The public is invited to respond to the re-drafted Rental Housing Bill that was introduced on October 28, 2011, in the National Assembly.
The portfolio committee on human settlements (“the committee”) met twice to consider submissions, and after much debate, had the Bill redrafted.
Written submissions must reach the committee secretary by 4pm next Thursday, April 5, 2012, with public hearings in parliament scheduled for April 24-25.
A public notice issued by Beauty Nomhle Dambuza, MP and chairwoman of the Portfolio Committee on Human Settlements states, among other things:
“The Portfolio Committee on Human Settlements had embarked on the process of redrafting the Rental Housing Amendment Bill. During the process of public hearings and oversight visits, the committee had witnessed irregularities in the rental sector.
“The committee is of the opinion that the Act should address the challenges the country faces in respect of the rental sector. Therefore, the committee invites all interested persons and stakeholders to submit written comments on the redrafted Rental Housing Amendment Bill, which must reach the committee by 4pm on Thursday, April 5, 2012.”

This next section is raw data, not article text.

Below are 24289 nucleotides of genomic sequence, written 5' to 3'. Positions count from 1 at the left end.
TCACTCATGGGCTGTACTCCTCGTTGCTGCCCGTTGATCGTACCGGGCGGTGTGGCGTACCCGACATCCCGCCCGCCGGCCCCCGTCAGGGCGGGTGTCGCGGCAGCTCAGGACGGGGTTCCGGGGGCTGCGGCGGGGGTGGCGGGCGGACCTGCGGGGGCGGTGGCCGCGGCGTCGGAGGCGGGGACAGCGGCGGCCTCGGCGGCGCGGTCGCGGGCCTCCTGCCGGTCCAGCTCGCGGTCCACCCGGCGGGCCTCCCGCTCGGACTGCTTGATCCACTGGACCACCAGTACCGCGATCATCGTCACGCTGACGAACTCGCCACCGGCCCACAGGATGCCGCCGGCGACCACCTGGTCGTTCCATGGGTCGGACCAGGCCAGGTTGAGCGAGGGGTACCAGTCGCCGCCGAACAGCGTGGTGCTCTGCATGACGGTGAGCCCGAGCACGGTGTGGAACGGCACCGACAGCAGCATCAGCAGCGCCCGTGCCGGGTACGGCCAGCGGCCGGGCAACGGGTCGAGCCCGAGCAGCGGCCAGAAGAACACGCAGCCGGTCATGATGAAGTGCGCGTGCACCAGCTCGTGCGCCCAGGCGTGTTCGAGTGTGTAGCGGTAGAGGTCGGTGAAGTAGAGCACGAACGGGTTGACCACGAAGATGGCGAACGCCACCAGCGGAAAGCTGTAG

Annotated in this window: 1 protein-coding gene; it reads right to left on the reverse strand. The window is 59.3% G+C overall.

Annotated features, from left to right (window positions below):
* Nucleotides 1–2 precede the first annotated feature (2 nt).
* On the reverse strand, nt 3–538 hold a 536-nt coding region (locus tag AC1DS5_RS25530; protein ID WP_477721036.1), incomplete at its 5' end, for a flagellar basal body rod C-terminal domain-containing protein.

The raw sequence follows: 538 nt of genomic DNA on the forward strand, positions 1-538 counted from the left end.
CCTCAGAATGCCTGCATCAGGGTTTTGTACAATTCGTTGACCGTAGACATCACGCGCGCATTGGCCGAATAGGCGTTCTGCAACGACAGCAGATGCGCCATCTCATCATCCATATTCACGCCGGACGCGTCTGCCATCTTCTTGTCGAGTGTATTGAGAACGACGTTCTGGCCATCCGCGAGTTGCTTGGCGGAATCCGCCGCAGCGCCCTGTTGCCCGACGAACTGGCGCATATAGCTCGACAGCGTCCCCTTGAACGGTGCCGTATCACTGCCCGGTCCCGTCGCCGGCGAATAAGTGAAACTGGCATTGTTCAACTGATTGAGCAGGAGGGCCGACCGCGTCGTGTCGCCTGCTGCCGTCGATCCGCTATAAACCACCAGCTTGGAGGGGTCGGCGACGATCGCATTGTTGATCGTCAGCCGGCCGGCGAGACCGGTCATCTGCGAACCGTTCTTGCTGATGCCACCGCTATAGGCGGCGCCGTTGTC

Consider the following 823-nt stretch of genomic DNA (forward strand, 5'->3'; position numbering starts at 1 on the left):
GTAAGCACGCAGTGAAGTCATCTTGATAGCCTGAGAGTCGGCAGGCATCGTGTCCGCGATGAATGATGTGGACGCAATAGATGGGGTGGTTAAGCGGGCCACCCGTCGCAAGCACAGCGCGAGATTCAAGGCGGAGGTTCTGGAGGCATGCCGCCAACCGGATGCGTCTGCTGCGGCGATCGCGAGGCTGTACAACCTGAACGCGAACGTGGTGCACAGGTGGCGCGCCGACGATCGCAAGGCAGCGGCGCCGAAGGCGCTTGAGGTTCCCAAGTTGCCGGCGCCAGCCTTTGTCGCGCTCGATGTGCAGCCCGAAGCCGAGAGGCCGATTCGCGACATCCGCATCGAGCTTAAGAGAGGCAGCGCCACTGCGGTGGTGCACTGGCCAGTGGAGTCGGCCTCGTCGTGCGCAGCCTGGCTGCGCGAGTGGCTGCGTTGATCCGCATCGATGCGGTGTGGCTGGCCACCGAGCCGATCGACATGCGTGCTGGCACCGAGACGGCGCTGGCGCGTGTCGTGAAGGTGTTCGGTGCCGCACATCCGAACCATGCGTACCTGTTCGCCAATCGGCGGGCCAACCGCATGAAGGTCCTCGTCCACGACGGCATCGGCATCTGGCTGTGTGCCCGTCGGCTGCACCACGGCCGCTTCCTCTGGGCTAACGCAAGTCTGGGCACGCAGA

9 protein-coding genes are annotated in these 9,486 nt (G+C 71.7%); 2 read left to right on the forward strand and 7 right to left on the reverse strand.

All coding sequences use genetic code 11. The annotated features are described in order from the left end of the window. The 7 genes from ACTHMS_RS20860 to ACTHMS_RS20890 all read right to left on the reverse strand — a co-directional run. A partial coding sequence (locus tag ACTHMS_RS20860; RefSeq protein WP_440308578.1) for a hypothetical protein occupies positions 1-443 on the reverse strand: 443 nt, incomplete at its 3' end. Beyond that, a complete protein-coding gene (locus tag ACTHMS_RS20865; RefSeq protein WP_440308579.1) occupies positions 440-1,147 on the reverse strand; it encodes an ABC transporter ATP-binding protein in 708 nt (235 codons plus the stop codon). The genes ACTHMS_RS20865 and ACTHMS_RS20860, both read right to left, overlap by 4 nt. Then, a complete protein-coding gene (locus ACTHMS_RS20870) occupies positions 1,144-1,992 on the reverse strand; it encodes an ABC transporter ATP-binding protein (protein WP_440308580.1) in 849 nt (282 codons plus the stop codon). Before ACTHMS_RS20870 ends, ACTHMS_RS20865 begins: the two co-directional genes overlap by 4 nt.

This time around the Bill proposes more radical changes and with focus on tenants’ experiencing economic hardships. Below are some of the changes envisaged and the possible reasons for these changes and intended outcomes:
(a) educate, provide information and advise tenants and landlords on their rights and obligations in relation to dwellings in its area of jurisdiction;
(b) provide advice to disputing parties on reaching solutions to problems relating to dwellings;
(c) refer parties to the tribunal;
(d) comply with any request of the tribunal in terms of section 13; and
(e) keep records of enquiries received by the office and to submit reports in relation thereto to the tribunal on a quarterly basis.
(a) monitor and assess the impact of the application of this Act on poor and vulnerable tenants; and
(b) take such action as he or she deems necessary to alleviate hardships that may be suffered by such tenants.
(6) For purposes of subsection (5), the minister may define criteria based on age, income, or other form or degree of vulnerability that apply to such tenants or group of tenants, and amend or augment the policy framework on rental housing referred to in subsection (3) in such a manner as he or she sees fit.”
* Dr Sayed Iqbal Mohamed is the chairman, Organisation of Civic Rights.
For tenants’ rights advice, contact Pretty Gumede at 031 304 6451.